Horm Metab Res 2019; 51(05): 309-314
DOI: 10.1055/a-0879-5122
Endocrine Care
© Georg Thieme Verlag KG Stuttgart · New York

Pattern of Lipid Abnormalities Among South Asian Indians With Cushing’s Syndrome and the Short Term Impact of Surgical Correction of Hypercortisolism

Atul Dhingra
1  Department of Endocrinology and Metabolism, All India Institute of Medical Sciences, New Delhi, India
,
Mohd Ashraf Ganie
1  Department of Endocrinology and Metabolism, All India Institute of Medical Sciences, New Delhi, India
,
Pramila Dharmshaktu
1  Department of Endocrinology and Metabolism, All India Institute of Medical Sciences, New Delhi, India
,
Semanti Chakraborty
1  Department of Endocrinology and Metabolism, All India Institute of Medical Sciences, New Delhi, India
,
Viveka P. Jyotsna
1  Department of Endocrinology and Metabolism, All India Institute of Medical Sciences, New Delhi, India
,
Nandita Gupta
1  Department of Endocrinology and Metabolism, All India Institute of Medical Sciences, New Delhi, India
› Author Affiliations
Further Information

Publication History

received 22 March 2018

accepted 12 March 2019

Publication Date:
09 May 2019 (online)

Abstract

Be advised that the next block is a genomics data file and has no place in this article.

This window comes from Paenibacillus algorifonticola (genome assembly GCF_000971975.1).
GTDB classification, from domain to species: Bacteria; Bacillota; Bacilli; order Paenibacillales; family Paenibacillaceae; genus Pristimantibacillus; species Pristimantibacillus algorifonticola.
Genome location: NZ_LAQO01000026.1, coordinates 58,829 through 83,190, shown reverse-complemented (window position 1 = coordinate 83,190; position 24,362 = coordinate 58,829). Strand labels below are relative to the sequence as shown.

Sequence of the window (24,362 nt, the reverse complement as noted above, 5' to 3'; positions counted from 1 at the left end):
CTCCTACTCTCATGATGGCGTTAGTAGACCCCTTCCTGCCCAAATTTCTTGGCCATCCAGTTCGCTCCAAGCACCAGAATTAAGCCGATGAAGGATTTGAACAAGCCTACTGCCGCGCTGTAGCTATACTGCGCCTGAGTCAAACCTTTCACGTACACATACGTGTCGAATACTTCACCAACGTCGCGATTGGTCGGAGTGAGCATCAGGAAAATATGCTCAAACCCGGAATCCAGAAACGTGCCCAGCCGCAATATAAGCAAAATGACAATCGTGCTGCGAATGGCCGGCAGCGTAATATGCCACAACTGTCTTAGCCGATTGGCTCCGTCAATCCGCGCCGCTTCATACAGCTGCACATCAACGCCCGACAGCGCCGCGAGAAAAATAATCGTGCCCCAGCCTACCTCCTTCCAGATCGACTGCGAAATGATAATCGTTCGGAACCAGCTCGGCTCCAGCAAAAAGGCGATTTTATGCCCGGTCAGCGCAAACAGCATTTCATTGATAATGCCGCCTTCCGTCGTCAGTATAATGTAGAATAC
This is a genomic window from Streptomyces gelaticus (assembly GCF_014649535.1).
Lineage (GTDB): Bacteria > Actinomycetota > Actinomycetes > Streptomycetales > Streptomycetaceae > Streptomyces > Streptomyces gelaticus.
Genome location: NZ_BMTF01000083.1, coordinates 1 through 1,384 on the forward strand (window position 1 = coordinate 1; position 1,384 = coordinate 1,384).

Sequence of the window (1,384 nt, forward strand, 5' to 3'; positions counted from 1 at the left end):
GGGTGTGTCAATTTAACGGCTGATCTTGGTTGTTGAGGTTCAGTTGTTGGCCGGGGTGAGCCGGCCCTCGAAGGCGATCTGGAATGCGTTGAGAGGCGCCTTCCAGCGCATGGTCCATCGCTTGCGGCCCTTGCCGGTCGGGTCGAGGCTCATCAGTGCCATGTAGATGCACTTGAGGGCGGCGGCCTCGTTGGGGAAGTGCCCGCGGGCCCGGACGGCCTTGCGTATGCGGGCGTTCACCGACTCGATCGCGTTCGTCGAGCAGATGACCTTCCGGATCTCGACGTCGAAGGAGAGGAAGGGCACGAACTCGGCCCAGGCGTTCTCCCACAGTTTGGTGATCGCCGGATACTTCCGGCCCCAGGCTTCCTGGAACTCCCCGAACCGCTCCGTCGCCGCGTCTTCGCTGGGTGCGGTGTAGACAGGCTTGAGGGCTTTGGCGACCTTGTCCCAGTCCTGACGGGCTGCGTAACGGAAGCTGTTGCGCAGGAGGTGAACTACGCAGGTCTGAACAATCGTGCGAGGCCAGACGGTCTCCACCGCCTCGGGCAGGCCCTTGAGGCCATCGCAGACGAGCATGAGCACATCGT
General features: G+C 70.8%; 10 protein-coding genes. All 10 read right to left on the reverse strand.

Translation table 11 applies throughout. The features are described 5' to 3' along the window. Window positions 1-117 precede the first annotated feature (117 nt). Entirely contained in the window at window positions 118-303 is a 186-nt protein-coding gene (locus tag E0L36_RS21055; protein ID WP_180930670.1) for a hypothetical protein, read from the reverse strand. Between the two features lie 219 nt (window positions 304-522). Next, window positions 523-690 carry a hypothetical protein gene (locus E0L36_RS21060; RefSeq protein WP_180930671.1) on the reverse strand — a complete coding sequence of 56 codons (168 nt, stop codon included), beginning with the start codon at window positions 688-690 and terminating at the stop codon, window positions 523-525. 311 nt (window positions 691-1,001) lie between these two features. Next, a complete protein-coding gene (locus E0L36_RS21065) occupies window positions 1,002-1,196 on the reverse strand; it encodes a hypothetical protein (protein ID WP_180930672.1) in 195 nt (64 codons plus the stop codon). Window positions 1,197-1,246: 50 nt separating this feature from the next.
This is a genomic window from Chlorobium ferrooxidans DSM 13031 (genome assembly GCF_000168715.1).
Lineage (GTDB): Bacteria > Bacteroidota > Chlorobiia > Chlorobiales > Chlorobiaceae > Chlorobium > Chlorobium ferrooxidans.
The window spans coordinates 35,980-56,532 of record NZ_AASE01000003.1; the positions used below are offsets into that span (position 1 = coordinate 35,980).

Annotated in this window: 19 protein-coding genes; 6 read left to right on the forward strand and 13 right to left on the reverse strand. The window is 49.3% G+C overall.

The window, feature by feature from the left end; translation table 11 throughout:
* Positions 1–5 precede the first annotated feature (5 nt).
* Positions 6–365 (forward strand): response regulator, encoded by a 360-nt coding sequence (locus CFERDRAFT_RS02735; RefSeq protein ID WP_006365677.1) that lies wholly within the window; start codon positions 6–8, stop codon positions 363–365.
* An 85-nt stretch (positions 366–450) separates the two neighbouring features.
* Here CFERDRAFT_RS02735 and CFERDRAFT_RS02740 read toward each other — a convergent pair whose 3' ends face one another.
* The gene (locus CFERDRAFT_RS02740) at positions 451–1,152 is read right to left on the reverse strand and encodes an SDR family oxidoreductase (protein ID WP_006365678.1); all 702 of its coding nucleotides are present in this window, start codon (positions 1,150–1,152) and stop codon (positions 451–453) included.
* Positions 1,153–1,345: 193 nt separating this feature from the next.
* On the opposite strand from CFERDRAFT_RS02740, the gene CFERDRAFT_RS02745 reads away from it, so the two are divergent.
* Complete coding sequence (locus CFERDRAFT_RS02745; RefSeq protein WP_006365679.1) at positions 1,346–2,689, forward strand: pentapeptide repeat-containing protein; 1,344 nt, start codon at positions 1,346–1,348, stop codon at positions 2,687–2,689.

Atherosclerotic cardiovascular events are one of the common causes of mortality in patients with Cushing’s syndrome (CS). Atherogenic dyslipidemia is more common among South Asian Indians as compared to other ethnicities and is likely to worsen among patients with CS. This retrospective study was done over 5 years at a single institute to evaluate the pattern of lipid abnormalities in subjects with CS and the changes in lipid parameters after surgical control of hypercortisolemia. The study was done in two parts. In the first part, records of patients with CS diagnosed over 3 years were retrospectively reviewed. Hormonal and metabolic parameters including fasting plasma glucose (FPG), post prandial plasma glucose (PPPG), HbA1c, serum lipids, serum cortisol and plasma ACTH were recorded. In the second part, lipid parameters were rechecked among patients who underwent surgery and a median follow up of 4±2 months after remission. Out of the 126 patients diagnosed with endogenous CS over 3 years, 100 patients were eligible for inclusion in the study. At baseline, sixty five (65%) patients had dyslipidemia as defined by the NCEP-ATPIII criteria. 47 out of 63 (74.6%) subjects achieved remission after surgical management of CS. 32 (68.1%) of these patients had dyslipidemia prior to surgery. After excluding 1 death, 26 of 46 (56.5%) subjects had dyslipidemia after the follow up period. Lipid abnormalities are common among South Asian Indian subjects with endogenous CS and the pattern persists in most of them, 3 months after surgical correction of hypercortisolism.